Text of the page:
New wave of migrants puts US and other countries to the test
An entire generation has given up on the idea of building a better world by living in the suburbs. They’re building more cars, less space, and more money. And the results are beginning to show.
The number of people migrating to the U.S. has surged to record highs this year thanks to economic hardship worldwide and low interest rates, according to new data released by the U.S. Census Bureau.
The number of migrants from Mexico, Central America, Africa, and elsewhere has increased by nearly 10% since 2011, when it peaked at 4,933,000. The average annual number of migrants has since been in the 1-million range, making it one of the highest rates in recent history.
The record is driven by U.S. job growth, which has kept wages up, as well as soaring drug prices and rising home prices.
“If you look at these numbers, you see the U.S. is at the frontier of a lot of the problems we face and it’s going to come up on the border,” said John DiIulio, president of the Migration Policy Institute in Washington. “You have young people on welfare, you have the opioid epidemic, you have people using the drug of choice, you have a lot of people who are in their 50s who are still moving.”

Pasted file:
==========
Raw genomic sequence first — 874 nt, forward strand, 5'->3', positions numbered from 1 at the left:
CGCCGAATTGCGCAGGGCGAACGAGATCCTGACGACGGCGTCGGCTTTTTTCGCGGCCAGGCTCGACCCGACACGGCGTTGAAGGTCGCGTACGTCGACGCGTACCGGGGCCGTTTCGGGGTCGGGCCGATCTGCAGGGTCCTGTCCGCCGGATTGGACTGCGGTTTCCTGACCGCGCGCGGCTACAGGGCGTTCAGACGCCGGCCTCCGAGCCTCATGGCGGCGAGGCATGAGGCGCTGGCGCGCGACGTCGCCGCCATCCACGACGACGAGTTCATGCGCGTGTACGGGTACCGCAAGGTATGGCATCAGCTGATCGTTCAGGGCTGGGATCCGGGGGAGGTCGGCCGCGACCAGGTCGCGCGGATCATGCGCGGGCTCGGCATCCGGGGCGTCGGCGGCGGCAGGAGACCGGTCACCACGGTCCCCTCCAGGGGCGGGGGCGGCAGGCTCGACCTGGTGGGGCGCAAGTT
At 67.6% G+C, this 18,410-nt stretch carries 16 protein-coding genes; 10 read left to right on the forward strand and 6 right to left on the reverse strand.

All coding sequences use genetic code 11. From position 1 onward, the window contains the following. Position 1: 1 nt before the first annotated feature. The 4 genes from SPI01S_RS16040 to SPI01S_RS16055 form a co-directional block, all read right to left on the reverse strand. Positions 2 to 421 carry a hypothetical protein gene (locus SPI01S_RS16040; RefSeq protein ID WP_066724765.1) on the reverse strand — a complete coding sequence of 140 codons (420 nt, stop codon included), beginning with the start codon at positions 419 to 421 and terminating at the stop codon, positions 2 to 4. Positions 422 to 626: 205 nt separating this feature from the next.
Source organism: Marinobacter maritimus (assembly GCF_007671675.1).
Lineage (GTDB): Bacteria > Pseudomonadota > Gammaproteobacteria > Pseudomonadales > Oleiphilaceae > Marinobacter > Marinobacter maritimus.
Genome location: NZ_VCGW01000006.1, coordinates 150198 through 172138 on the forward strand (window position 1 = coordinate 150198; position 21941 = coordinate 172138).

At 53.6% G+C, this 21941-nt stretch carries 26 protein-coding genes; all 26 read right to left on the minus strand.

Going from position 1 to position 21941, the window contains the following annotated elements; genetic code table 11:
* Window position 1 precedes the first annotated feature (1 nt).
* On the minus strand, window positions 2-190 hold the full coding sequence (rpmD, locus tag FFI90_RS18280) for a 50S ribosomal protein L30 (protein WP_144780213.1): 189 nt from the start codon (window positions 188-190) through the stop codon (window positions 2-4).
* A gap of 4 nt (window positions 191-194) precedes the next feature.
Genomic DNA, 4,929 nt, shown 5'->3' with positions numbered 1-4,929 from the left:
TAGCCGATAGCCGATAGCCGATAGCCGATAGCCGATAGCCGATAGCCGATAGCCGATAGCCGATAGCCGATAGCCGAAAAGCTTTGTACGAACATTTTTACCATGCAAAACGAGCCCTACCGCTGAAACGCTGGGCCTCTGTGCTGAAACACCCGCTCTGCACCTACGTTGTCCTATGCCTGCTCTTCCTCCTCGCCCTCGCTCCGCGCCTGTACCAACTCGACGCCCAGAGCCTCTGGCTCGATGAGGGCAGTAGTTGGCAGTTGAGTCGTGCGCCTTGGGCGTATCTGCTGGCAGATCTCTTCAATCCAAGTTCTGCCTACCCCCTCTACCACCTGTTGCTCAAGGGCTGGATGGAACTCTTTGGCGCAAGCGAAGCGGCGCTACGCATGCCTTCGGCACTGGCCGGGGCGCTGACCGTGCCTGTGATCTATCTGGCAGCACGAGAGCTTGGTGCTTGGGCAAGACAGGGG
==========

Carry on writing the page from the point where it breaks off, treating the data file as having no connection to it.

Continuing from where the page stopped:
Despite President Donald Trump’s hardline rhetoric in favor of building a wall to protect the border, he says the economic tide is turning against illegal immigration and that he wants to get tougher. DiIulio said he’s not sure who would be tougher: a xenophobic president who may close the border to undocumented migrants or the president who’s doing everything within his power to get young people and migrants to stay.
The new numbers come on the heels of a report from the Pew Research Center, which said that last year, 4.1 million people left the U.S. for another country. The total number of Americans leaving the country has spiked in recent years.
“The trend has been going on for the last several years, but we’re now seeing it play out on a pretty substantial scale,” said DiIulio.
Even after the numbers rose last year, U.